Lemons limes 10,740 13,226 53,010 3.008
Canteloupes 28,257 29,623 117,613 2.970
Oranges grapefruits 82,114 81,399 324,319 2.950
Cigarettes 11,052 10,902 43,144 2.904
Watermelons 21,812 22,285 86,571 2.885
Vegetables fresh NOS 69,036 74,824 284,549 2.803
Copper ingot matte pig 15,836 16,663 63,196 2.793
Grapes fresh 25,799 27,870 105,298 2.778
Lettuce 82,174 79,505 302,419 2.680
Cabbage 15,036 14,746 54,796 2.644
Manuf tobacco NOS 1,514 1,572 5,704 2.628
Fruits dried 6,380 6,291 22,889 2.588
Food frozen 9,257 9,656 33,815 2.502
Cotton cloth 13,681 14,855 51,612 2.474
Matches 3,951 3,887 13,690 2.465
Pears fresh 14,713 15,333 52,845 2.446
Fruits frozen 4,255 4,624 15,782 2.413
Candy confectionery 15,086 14,460 50,946 2.377
Peaches fresh 13,936 13,898 46,113 2.309
Wine 18,570 21,094 69,345 2.287
Fruits fresh NOS 10,620 10,274 34,596 2.258
Aluminum NOS 21,139 21,543 69,377 2.220
Drugs medicines 8,657 8,639 27,714 2.201
Vegetables frozen 10,473 10,732 34,056 2.173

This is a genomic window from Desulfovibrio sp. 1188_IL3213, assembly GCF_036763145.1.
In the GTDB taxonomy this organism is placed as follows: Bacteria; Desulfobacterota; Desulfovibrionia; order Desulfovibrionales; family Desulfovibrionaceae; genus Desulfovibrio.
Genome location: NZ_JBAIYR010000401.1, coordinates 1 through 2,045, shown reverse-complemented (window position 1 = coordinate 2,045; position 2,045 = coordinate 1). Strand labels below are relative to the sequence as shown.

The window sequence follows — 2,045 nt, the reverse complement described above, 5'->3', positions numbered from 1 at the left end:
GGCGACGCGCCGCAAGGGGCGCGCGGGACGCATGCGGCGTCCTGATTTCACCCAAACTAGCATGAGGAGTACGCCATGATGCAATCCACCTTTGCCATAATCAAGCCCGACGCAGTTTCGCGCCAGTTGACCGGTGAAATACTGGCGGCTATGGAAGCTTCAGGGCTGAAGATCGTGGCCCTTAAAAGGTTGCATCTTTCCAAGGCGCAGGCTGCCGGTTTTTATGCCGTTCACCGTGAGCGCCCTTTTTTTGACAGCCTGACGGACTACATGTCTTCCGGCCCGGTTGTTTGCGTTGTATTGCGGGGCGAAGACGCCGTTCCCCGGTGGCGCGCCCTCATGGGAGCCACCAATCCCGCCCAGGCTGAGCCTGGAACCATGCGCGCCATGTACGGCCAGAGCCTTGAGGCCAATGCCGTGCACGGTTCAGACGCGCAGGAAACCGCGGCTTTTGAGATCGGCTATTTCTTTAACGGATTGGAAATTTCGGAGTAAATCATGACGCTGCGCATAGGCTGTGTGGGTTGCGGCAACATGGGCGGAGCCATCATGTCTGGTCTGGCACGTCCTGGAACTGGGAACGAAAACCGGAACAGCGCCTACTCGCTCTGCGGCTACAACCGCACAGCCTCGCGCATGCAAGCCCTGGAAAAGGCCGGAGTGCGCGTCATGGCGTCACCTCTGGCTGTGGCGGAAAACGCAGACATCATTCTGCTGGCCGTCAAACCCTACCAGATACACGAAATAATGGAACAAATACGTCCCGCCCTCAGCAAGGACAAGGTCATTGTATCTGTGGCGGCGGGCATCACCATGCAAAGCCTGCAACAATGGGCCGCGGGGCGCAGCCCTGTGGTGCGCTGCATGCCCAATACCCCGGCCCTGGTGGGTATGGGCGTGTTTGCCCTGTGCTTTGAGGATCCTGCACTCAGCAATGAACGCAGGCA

Note that perishables dominate this list, which I think is quite interesting.  Also note that some of the "high interchange" commodities probably weren't diverted much (e.g., manufactured tobacco, copper, aluminum and drugs); the relatively high number of interchanges probably more reflects the restricted geographic production areas and the long distance and complicated routes to the points of termination.  But on the whole I thought these data support the idea that modeling diversions for selected commodities (like perishables) was a reasonable way to add variety without unduly emphasizing very rare events.  

These data are available on a yearly basis from sometime in the early 1920s through at least 1960.  In addition to the national data I showed here they are also available for each individual Class 1 railroad.  Thanks again for an interesting post!

Regards,

Charles Hostetler
Washington Ill.


Re: A large tank as a heavy flat car load

Richard Brennan
 

Bernhard

Excellent write-up...
I had taken the NASA explanation at face value, but the rail-to-barge scenario now makes perfect sense.